WELLOG                         SUSCEPTIBILITY






            (Image courtesy Alaska DNR DGGS gpr2003_001_01a_sh001)







All substances that are subjected to a magnetizing force become magnetized to a certain intensity. When the material is removed from the magnetic force, it loses all or part of its magnetism.


The image above is a contour map of Residual Magnetic Intensity (RMI). The world around us has varying magnetic intensity that is directly related to Magnetic Susceptibility.


Some types of ore, nickel, chromite, iron, magnetite, exhibit a magnetic force when an external magnetic force is not present. These substances have a property known as permanent magnetism. The induced magnetic intensity in a substance having susceptibility (k) subjected to a weak magnetizing force (H) is called remanant magnetism. Remanant induced intensity (I) (per unit volume) can be calculated using the equation:


                                                                                    I = kH


            The factor (k) in this equation is referred to as the volume susceptibility of the material.





The factor 1+k is denoted by mr and is called relative magnetic permeability.


m = mr * m0 = absolute permeability expressed in units of Ohm-sec/m.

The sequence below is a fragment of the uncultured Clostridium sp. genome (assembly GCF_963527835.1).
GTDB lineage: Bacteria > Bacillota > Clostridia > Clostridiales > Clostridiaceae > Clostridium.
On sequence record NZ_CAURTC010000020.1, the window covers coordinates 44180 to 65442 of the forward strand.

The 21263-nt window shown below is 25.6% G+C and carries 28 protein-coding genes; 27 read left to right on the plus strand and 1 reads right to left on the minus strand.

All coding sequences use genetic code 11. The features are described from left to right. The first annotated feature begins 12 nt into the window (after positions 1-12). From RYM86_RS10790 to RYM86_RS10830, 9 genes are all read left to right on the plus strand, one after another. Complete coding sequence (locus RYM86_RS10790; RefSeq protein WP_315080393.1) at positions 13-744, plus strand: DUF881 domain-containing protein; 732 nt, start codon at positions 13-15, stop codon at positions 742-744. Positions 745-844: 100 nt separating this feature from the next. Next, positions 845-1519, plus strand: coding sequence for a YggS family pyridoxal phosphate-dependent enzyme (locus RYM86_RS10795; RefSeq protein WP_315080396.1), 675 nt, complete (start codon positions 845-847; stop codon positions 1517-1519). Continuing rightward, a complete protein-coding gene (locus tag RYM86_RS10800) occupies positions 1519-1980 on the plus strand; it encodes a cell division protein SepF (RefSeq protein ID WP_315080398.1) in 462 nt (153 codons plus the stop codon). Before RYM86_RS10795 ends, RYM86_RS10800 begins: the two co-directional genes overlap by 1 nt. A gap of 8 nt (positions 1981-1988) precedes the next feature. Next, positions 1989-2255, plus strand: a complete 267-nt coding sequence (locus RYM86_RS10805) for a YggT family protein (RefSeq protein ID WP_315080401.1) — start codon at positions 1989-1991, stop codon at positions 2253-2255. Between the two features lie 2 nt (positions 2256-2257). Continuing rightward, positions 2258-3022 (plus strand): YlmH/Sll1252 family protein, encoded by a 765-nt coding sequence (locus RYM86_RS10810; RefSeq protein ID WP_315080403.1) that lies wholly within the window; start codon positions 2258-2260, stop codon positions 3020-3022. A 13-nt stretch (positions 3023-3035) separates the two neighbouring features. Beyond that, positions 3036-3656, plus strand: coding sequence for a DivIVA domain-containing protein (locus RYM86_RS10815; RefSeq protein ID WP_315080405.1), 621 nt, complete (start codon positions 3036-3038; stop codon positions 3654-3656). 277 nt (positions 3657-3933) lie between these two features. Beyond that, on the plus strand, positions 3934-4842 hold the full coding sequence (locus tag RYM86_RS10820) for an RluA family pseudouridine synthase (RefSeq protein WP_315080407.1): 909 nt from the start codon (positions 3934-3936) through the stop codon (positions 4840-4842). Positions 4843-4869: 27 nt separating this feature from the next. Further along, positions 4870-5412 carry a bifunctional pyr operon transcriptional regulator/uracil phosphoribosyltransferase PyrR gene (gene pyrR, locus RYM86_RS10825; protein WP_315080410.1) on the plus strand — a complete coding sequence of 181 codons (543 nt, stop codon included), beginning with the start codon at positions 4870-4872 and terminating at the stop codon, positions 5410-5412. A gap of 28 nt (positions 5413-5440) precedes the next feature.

Reference: “Magnetic Properties in Rocks and Minerals ”


Ferromagnetic mineral content is the largest factor controlling magnetism in rocks. Ferromagnetic minerals have a relatively high susceptibility and are capable of becoming permanently magnetized. Iron oxides, Magnetite, hematite, ilmenite, pyrrhotite are common examples of ferromagnetic minerals. In the case of sulphide ores and certain igneous rocks, pyrrhotite mineralization affects susceptibility.


Susceptibilities of rocks may vary to a large extent. In broad terms, pyrrhotite, magnetite, ilmenite and various chromite and manganese ores show large susceptibilities and in contrast, pyrite, hematite, zinc blende, and galena show low susceptibilities. Basalts, diabases, skarns and a few granulites are much more magnetic than limestones, sandstones, and shales.  Pyrite and hematite have very low susceptibilities to the extent that they acquire very weak magnetization in the earth’s magnetic field and cannot sufficiently distort it so that their detection is not feasible using magnetic methods.


Susceptibility is relevant because detection of a magnetic ore body using magnetic methods depends on the contrast of its high susceptibility compared to the surrounding host rocks.





Limestone (Germany)   500 -700


Diabase           10,000 – 150,000                                                                        


Slates              0 – 1,250


Chromite ore   7,500 – 1,200,000


Iron ore           650,000 – 1,530,000


Reference:  Puzicha, 1942; Mooney, 1952; Mooney & Bleifuss, 1953, Werner, 1945





Rough measurements of susceptibilities and remanance can be performed with a vertical field magnetometer.


Portable instruments are used on the surface and other borehole instruments are available for measurement of rocks in situ.


For more information on susceptibility contact info@wellog.com


 REVISED 11-26-2018 © 2018 WELLOG All Rights Reserved